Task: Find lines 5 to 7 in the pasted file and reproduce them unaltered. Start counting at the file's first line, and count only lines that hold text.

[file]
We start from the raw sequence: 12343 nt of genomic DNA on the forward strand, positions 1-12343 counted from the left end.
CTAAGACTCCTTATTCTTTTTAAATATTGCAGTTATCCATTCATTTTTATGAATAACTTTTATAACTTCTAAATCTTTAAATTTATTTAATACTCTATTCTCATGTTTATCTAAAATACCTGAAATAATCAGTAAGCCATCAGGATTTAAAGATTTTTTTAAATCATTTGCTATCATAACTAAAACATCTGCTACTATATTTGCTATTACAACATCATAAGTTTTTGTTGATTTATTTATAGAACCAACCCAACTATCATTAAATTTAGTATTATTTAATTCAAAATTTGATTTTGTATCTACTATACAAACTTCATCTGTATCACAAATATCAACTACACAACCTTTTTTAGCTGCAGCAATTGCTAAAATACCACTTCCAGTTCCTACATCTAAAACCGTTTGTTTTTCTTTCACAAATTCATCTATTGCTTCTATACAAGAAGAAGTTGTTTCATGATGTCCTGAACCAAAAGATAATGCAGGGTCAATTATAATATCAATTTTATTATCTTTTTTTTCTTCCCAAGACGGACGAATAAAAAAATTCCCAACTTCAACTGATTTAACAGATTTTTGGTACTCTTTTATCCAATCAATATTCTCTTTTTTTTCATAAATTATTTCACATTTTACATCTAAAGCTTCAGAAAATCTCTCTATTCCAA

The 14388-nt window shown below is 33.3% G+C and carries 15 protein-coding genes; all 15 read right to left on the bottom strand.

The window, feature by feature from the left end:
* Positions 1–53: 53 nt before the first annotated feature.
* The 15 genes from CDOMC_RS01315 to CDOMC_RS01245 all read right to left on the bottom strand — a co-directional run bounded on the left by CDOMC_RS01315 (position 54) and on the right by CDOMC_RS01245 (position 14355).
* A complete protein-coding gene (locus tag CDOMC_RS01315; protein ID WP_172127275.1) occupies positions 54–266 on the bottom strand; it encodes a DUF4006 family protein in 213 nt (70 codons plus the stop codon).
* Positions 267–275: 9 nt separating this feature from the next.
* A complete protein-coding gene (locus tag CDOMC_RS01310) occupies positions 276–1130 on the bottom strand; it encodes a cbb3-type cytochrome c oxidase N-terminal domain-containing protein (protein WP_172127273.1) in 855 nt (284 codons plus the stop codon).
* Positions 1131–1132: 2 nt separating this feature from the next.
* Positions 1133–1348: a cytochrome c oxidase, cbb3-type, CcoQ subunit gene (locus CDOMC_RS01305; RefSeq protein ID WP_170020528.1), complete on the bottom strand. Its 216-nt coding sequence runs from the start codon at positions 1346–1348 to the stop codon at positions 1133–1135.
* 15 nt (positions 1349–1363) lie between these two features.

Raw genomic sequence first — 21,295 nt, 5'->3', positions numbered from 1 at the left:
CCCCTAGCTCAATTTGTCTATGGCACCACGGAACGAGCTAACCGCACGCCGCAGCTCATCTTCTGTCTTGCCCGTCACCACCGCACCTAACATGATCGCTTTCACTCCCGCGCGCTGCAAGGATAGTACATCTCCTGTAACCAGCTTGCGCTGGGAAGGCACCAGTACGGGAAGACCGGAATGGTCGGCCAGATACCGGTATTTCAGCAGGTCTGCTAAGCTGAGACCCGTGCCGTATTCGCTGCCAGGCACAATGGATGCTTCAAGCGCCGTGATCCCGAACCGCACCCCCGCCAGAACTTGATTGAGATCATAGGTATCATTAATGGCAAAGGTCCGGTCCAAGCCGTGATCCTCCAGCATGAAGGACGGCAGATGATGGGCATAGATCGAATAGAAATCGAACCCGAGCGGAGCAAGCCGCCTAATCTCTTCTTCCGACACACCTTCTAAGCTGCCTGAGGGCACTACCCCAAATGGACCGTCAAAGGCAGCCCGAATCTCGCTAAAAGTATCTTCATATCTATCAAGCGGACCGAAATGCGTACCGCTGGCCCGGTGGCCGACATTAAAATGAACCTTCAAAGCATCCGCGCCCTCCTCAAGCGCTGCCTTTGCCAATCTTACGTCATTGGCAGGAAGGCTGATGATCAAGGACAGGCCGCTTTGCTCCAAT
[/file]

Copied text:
* Positions 1–53: 53 nt before the first annotated feature.
* The 15 genes from CDOMC_RS01315 to CDOMC_RS01245 all read right to left on the bottom strand — a co-directional run bounded on the left by CDOMC_RS01315 (position 54) and on the right by CDOMC_RS01245 (position 14355).
* A complete protein-coding gene (locus tag CDOMC_RS01315; protein ID WP_172127275.1) occupies positions 54–266 on the bottom strand; it encodes a DUF4006 family protein in 213 nt (70 codons plus the stop codon).